“We Are Declaring Him” – Part III

… Read these first:

As the ambulance started to make its way through the crowded and congested streets of old Hyderabad (yes RTC X Roads is now old Hyderabad) the NRI in me surfaced and began to think the worst. How is an ambulance going to wade through this notoriously indisciplined and indifferent traffic?

To my surprise I saw a different side of Hyderabad that day. Vehicles stopping or moving away at the siren. Even RTC buses were making way, or stopping. Others asking non-conformists to move away. This is what runs this planet – basic human nature to care for another being. A thousand thoughts raced through my mind. How am I going to repay all these people? Then I realized – No. I just have to pay forward, you cannot pay back.

We reached the hospital in about 15 minutes. As we were pulling in, I saw Kiran bava’s car enter from the other side. Clearly he found a way to match our speed. And no he didn’t tail us.

The next hour was a blur. I think I filled out a couple of forms while dad was taken into the ER. Mummy and Shravya accompanied him. Word got around so my aunt and cousins from the area started reaching the hospital. The doctors were checking his vitals. His breathing was still labored. But at least he was stable. At least he was in the hospital. He was in good hands, skilled hands.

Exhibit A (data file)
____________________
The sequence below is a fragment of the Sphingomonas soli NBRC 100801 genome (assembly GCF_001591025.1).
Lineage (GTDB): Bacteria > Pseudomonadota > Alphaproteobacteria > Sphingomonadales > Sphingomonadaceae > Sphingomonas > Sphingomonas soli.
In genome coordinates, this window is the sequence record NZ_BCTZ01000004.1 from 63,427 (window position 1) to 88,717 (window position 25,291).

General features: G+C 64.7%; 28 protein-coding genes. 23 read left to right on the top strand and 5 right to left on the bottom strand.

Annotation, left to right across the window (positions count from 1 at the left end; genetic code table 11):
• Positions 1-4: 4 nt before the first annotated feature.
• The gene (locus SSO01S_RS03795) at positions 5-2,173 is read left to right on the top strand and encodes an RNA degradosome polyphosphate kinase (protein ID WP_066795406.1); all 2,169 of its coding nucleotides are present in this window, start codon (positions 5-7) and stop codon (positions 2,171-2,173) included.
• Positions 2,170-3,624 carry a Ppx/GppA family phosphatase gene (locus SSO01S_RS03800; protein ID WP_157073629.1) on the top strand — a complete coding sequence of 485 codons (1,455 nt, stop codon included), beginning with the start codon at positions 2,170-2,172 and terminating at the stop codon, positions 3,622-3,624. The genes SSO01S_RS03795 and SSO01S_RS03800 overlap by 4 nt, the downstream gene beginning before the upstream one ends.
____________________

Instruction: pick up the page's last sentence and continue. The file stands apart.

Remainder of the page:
Meanwhile I had another task to complete. My flight was in less than 24 hours. I had to go and reschedule it. It turned out to be a simple process, thanks to the rather helpful agent in the Qatar Airways office. I blocked for Dec 10. We returned to the hospital.

Dad had slipped into unconsciousness. His lungs weren’t keeping up. His kidneys were failing. The doctors thought he had internal bleeding although they couldn’t tell where unless they looked deeper. They took him to the ICU – his most hated portion of the hospital.

The ICU is on the fourth floor of Apollo Hyderguda. There were several families like ours. The small waiting area overflowed with anxious relatives. The visiting hours were after 7pm. There was a single security person manning the glass door entrance to the unit. It was humbling and empathizing there that day. There were others in the same situation as ours. Others going through the emotions that we were going through. Others facing decisions that we were facing. Some faces hopeful, others worried and yet others scared.

Around 6:30pm I walked towards the security guard hoping to get into the ICU earlier than the 50 others waiting in line. To my surprise, he said the duty doctor wanted to talk to me anyway and let me in.

To be continued…

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